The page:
Date/Time: Wednesday, November 18, 4:30pm Pacific Time/7:30pm Eastern Time.
This event is co-sponsored by our friends at AARP and Comcast
The Japanese American community is one of the few to have a continually growing majority mixed population in the United States. With more members of the community growing up mixed race, experiences, and ties to their Nikkei identity and community are changing in new ways. However, this has not come without discrimination and ostracizing from others in the community. Understanding the history and experiences of mixed race Nikkei is vital to the understanding of what it means to be Japanese American now and in the future. Our webinar will include a presentation on the history of mixed race Nikkei from Dr. Curtiss Takada Rooks followed by a panel discussion featuring Matthew Weisbly, Christine Munteanu, Vini Taguchi, Sarah Baker, and Mariko Rooks. The event will end with breakout discussions for participants to discuss their own experiences in and around the community. We look forward to you joining us for a thoughtful discussion!
Curtiss Takada Rooks, Ph.D., is an Assistant Professor and Program Coordinator, Asian Pacific American Studies at Loyola Marymount University, where he also served eight years as Associate Dean, Bellarmine College of Liberal Arts. Dr. Rooks teaches courses in AAPI multiracial identity, Japanese TransPacific diaspora and contemporary AAPI community issues. His teaching also includes short-term study abroad programs in Japan. Research interests focus on Asian American multiracial identity examining the role of multiracial Japanese Americans in US Japan relations, global Nikkei identity and he has spoken widely on multiracial identity issues, including a TEDxLMU Talk entitled: “The Story of Is: Navigating the Intersectionalities of Growing Up Mixed.” A second trajectory of engaged scholarship includes participatory community-based research focusing on cultural competency in community health & wellness, ethnic community development and college/university persistence and retention.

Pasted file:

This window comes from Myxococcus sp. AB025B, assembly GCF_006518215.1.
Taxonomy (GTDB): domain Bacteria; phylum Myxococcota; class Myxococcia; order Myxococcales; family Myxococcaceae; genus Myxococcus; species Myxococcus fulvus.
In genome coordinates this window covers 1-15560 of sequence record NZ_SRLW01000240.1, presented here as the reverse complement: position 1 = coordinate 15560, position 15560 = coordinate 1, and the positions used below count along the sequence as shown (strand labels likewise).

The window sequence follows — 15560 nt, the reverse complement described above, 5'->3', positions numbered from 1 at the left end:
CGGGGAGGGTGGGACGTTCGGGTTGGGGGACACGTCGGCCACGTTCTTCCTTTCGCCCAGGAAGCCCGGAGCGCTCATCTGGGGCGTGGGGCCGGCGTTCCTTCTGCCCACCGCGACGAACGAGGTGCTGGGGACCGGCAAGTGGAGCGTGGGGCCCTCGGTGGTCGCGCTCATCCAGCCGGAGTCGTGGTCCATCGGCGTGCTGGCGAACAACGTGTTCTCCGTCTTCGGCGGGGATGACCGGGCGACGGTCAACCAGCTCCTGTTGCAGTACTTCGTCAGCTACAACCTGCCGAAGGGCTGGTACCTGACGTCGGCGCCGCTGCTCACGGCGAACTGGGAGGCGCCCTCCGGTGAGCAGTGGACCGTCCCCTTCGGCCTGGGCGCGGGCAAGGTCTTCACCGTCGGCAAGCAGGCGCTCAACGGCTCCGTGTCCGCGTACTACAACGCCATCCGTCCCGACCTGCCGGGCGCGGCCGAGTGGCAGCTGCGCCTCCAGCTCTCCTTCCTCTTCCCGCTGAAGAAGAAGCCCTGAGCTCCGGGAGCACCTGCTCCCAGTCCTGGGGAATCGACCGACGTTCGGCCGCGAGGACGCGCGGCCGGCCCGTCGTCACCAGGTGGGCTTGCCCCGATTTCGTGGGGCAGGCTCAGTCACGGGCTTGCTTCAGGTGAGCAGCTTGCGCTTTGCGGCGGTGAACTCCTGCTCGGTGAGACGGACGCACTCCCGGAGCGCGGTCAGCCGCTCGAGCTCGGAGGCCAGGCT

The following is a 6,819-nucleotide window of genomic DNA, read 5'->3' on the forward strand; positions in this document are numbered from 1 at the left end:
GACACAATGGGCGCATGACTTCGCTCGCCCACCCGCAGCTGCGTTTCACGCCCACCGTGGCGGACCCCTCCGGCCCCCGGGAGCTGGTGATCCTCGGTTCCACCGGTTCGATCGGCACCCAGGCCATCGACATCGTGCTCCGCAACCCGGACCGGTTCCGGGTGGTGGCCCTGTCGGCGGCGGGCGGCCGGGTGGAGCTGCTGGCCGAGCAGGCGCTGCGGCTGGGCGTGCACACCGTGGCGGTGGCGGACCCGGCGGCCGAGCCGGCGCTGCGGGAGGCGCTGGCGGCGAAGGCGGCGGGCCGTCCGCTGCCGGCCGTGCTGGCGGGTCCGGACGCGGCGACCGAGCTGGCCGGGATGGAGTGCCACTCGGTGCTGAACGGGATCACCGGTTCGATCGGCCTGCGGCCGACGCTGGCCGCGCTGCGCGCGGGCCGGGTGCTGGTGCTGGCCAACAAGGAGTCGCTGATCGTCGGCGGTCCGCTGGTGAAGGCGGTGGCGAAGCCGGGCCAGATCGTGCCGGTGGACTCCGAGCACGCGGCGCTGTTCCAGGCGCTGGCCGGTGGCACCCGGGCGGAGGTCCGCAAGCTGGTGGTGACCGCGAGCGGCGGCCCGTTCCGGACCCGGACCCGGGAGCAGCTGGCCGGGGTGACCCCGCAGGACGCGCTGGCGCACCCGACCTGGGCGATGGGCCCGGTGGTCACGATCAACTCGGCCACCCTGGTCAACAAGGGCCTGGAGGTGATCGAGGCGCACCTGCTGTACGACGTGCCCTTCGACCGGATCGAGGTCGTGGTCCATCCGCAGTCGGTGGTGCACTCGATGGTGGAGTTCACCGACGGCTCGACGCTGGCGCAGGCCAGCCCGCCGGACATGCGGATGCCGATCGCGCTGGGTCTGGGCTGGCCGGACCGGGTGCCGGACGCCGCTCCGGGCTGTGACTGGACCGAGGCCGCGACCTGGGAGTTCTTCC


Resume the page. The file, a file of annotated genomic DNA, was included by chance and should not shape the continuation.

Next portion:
Matthew Weisbly is the current Daniel K. Inouye Policy Fellow for the Japanese American Citizens League in Washington, D.C. He is a graduate of the University of Southern California with a degree in Japanese and Japanese American history, and a double minor in East Asian Languages and Cultures, and cinematic arts. His senior honors thesis explored demographic data and oral histories of Nisei soldiers with the 442nd Regimental Combat Team. In school, he was formerly the President of his school’s Nikkei Student Union, Vice-President of the Mixed Race Student Community, and was part of the collegiate taiko group, Kazan Taiko. All while working part-time for the Asian Pacific American Student Services office on campus. A long time JACL member, he also served as the Youth Representative for the Arizona Chapter and as the inaugural Ted T. Namba fellow for the PSW district.